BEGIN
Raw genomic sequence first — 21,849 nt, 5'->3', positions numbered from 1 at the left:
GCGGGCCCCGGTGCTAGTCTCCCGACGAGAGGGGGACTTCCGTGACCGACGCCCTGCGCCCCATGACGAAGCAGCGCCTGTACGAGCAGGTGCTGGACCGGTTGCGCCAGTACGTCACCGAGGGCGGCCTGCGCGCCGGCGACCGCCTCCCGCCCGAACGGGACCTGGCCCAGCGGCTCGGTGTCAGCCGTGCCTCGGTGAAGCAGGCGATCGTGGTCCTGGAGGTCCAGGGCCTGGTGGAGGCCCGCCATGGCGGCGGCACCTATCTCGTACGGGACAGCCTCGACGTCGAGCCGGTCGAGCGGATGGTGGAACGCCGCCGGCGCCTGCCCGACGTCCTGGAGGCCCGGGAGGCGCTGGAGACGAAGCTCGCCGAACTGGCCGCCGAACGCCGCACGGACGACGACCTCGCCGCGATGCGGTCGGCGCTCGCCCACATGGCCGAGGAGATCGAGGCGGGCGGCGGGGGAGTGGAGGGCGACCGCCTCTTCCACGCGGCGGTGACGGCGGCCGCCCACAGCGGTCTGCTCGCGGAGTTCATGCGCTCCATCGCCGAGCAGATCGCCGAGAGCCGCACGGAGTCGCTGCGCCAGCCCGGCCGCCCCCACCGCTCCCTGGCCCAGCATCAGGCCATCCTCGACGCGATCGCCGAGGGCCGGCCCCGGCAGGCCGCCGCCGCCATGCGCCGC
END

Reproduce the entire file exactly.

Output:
Raw genomic sequence first — 21,849 nt, 5'->3', positions numbered from 1 at the left:
GCGGGCCCCGGTGCTAGTCTCCCGACGAGAGGGGGACTTCCGTGACCGACGCCCTGCGCCCCATGACGAAGCAGCGCCTGTACGAGCAGGTGCTGGACCGGTTGCGCCAGTACGTCACCGAGGGCGGCCTGCGCGCCGGCGACCGCCTCCCGCCCGAACGGGACCTGGCCCAGCGGCTCGGTGTCAGCCGTGCCTCGGTGAAGCAGGCGATCGTGGTCCTGGAGGTCCAGGGCCTGGTGGAGGCCCGCCATGGCGGCGGCACCTATCTCGTACGGGACAGCCTCGACGTCGAGCCGGTCGAGCGGATGGTGGAACGCCGCCGGCGCCTGCCCGACGTCCTGGAGGCCCGGGAGGCGCTGGAGACGAAGCTCGCCGAACTGGCCGCCGAACGCCGCACGGACGACGACCTCGCCGCGATGCGGTCGGCGCTCGCCCACATGGCCGAGGAGATCGAGGCGGGCGGCGGGGGAGTGGAGGGCGACCGCCTCTTCCACGCGGCGGTGACGGCGGCCGCCCACAGCGGTCTGCTCGCGGAGTTCATGCGCTCCATCGCCGAGCAGATCGCCGAGAGCCGCACGGAGTCGCTGCGCCAGCCCGGCCGCCCCCACCGCTCCCTGGCCCAGCATCAGGCCATCCTCGACGCGATCGCCGAGGGCCGGCCCCGGCAGGCCGCCGCCGCCATGCGCCGC